This guest post is by Amy, a hopeful adoptive mother and blogger.
We were cautious. We were careful. We listened to our agency and followed all the “rules.”
And yet it DID happen:
We were scammed!
We had dealt with a few probable scammers before — women who called us on our adoption line or emailed us for a few days with crazy stories or requests that sent red flags waving in all directions. But this was different.
This scam was well-planned, cruel and criminal. It not only drained us emotionally and financially, but left us questioning ourselves and our ability to move forward.
It began in August when we were contacted by a young woman, whom I will call L, who said she was interested in placing her baby for adoption.
We seemed to really connect on the phone and started developing a relationship.
She had already met with our agency and the next month went incredibly well. In September we met for lunch and she asked to match with us.
We felt like we were in a dream. After all the years of waiting, was this finally happening? When she called the following Monday and told us we were having a girl, we were overjoyed!
However, our dream was about to become a nightmare.
It didn’t happen all at once. At first, it was unreturned phone calls and missed appointments with the agency.
Then, there were financial concerns. About the same time, she stood me up for a doctor’s appointment after inviting me to come with her. We couldn’t reach her for three days!
L seemed to have changed into an entirely different person. Then we got “the Call.”
It was our agency letting us know that they had just found out that L was a fraud.
They had done a little more digging and found out that she had worked with an area adoption lawyer earlier that year and had made an adoption plan.
After giving birth to a baby boy in June, she decided to parent. That meant that either 1) She was not pregnant or 2) She was very recently pregnant and not due in December.
Whatever the case, it was clear that L was using us for financial gain and the little girl we were preparing for did not even exist!
We were shocked, devastated, angry, sad, confused and left wondering how to grieve for a baby that wasn’t even real.
It was only through the grace of God and the love and support of our family that we were able to make it through those first few days.
Here it is a few months later and I still think about the baby girl that we all thought was on the way. The pain is still there, but it is a little easier.
One of our biggest questions in all of this was:
How do we move forward?
For us the answer was and still is one day and one step at a time.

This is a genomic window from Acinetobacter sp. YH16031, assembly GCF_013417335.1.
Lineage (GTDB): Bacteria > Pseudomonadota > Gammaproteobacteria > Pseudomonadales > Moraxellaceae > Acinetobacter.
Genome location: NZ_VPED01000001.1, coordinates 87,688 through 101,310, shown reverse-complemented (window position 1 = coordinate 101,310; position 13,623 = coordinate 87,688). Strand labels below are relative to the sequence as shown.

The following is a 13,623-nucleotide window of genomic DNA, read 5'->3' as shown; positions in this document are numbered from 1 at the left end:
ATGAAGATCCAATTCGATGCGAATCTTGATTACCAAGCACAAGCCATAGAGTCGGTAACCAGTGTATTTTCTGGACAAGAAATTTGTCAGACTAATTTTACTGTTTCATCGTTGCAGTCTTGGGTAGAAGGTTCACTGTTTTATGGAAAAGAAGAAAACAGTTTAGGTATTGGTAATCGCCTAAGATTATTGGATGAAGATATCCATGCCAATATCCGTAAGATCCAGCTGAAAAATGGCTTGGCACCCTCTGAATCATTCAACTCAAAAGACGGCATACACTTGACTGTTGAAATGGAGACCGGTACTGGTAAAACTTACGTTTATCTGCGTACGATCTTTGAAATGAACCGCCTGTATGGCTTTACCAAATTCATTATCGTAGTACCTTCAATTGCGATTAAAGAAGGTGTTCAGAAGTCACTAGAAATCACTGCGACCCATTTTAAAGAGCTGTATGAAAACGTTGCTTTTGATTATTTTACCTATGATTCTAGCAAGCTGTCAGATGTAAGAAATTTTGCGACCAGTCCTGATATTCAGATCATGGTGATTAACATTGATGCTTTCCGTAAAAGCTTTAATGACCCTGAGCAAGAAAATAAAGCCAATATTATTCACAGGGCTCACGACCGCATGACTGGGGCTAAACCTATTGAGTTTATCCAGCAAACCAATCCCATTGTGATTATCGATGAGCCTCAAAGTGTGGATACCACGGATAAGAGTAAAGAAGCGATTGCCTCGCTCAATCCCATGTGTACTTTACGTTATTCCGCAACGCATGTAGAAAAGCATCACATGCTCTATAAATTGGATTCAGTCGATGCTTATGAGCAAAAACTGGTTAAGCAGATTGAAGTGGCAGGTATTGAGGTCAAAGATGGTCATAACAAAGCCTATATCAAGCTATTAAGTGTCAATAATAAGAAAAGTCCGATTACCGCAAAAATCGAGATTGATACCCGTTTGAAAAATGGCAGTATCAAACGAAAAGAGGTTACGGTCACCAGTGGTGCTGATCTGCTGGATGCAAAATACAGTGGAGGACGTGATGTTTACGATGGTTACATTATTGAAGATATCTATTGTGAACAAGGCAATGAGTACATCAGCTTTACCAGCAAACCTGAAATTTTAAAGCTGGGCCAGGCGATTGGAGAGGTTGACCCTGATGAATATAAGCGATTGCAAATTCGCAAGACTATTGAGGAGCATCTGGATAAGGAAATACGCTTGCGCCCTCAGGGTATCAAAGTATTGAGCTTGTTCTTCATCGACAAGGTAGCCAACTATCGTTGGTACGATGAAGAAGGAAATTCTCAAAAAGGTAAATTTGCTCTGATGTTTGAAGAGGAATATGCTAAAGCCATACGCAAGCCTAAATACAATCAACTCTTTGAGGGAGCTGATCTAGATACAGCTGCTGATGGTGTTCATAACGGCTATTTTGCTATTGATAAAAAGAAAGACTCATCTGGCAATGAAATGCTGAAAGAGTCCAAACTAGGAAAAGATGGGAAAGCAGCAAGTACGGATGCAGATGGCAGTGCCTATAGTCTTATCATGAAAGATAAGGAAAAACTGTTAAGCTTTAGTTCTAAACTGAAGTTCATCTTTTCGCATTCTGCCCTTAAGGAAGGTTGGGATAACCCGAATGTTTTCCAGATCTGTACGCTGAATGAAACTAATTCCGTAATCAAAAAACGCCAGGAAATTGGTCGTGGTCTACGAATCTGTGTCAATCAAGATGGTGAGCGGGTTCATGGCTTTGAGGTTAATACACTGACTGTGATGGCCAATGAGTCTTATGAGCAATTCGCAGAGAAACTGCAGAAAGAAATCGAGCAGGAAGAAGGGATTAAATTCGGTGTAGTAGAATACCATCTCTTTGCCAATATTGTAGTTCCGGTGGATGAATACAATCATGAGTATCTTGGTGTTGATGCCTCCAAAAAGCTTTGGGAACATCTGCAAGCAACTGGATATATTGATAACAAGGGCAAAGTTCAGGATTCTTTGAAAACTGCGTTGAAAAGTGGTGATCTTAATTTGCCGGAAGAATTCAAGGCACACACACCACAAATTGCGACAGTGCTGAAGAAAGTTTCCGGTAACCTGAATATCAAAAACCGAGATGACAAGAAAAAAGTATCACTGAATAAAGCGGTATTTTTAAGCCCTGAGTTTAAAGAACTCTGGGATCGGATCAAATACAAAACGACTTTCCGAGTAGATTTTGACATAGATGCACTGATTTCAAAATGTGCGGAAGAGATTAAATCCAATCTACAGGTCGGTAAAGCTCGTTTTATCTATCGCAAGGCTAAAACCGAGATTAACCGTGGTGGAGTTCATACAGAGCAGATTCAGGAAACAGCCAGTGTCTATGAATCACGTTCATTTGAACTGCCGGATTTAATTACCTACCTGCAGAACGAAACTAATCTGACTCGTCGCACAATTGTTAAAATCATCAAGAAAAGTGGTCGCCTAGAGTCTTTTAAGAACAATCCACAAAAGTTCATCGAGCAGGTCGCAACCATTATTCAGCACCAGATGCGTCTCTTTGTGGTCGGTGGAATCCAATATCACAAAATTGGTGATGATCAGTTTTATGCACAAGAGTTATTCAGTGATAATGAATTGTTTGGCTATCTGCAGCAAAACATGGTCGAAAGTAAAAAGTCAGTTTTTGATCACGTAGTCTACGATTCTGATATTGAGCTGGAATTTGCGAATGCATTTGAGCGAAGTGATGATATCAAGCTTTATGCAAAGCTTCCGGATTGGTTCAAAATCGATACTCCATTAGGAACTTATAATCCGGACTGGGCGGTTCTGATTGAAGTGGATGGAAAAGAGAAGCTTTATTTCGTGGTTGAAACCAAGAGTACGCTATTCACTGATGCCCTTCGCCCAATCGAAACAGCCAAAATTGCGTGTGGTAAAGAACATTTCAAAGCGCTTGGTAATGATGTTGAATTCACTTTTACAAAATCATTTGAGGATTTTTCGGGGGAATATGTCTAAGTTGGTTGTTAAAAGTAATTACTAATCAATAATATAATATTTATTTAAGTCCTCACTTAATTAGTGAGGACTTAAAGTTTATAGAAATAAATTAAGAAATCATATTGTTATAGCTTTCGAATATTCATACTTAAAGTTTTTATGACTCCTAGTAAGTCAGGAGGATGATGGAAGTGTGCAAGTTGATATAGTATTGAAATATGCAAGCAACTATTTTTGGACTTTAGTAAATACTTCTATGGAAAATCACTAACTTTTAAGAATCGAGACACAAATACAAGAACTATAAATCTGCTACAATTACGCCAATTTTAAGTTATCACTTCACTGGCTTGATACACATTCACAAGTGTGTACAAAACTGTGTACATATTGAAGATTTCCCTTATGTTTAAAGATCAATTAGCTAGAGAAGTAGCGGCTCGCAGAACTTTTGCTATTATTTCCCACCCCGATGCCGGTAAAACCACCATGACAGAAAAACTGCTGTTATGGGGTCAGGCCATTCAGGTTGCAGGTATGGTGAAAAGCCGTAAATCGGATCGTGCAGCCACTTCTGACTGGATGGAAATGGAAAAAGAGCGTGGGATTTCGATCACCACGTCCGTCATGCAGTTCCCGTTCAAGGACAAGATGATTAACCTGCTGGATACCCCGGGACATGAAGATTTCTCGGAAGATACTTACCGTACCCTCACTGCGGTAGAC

Everyone’s journey is different so I hesitate to offer “tips” for moving forward, but here are a few “lessons” that helped us.
Lesson 1: Take time to grieve
Even though the baby girl we were preparing for was not real, she was real to us. We were experiencing very real loss.
As painful as it was, we needed to allow ourselves to feel those emotions and work through them.
We needed to ask the hard questions. We needed to take time to comfort each other and seek comfort for ourselves.
Lesson 2: Reach out to your support system.
We have an amazing support system. After learning our match was over, words of comfort, love and support started pouring in from all over the country.
I still say we have the best friends and family ever! Family and friends let us do and say what we needed to. They were there, but didn’t push.
They didn’t try to answer the whys, they just loved us and that’s exactly what we needed.
Lesson 3: Don’t play the blame game
For us, this was the hardest lesson. We questioned our choice to match. We questioned our ability to judge character. We blamed ourselves.
Why didn’t we see the red flags earlier? The reality was, L was very good at scamming and likely makes a living through fraud.
She didn’t just fool us; she fooled our agency that has 25 years in adoption experience. This was not our fault.
Lesson 4: Find a way to restore hope!
Our faith in God is what really helped us to move forward. The day before we received the call from our agency that L was a fraud, I spent time praying and experienced an overwhelming sense of peace and love at the altar.
God knew what was coming and in a way prepared me for the days ahead. I was still crushed and broken, but even in the midst of our pain and unanswered questions I felt God’s comfort and peace.
This was not the end. There was still hope. Jim and I still believe wholeheartedly that we are meant to be parents and that someday, somehow our prayers will be answered.
Moving forward after a scam is not easy. Grief is a process. You can’t rush it, but you also can’t stay stuck in one place.
It can seem overwhelming if you try to tackle it all at once, but it’s manageable if you don’t try to handle it alone.
I am still taking it one day and one step at a time. God gives me the strength that I need for each day, and for now that is enough.
Amy lives in Terre Haute, Indiana with her husband Jim and their two cats, Melody and Aria.
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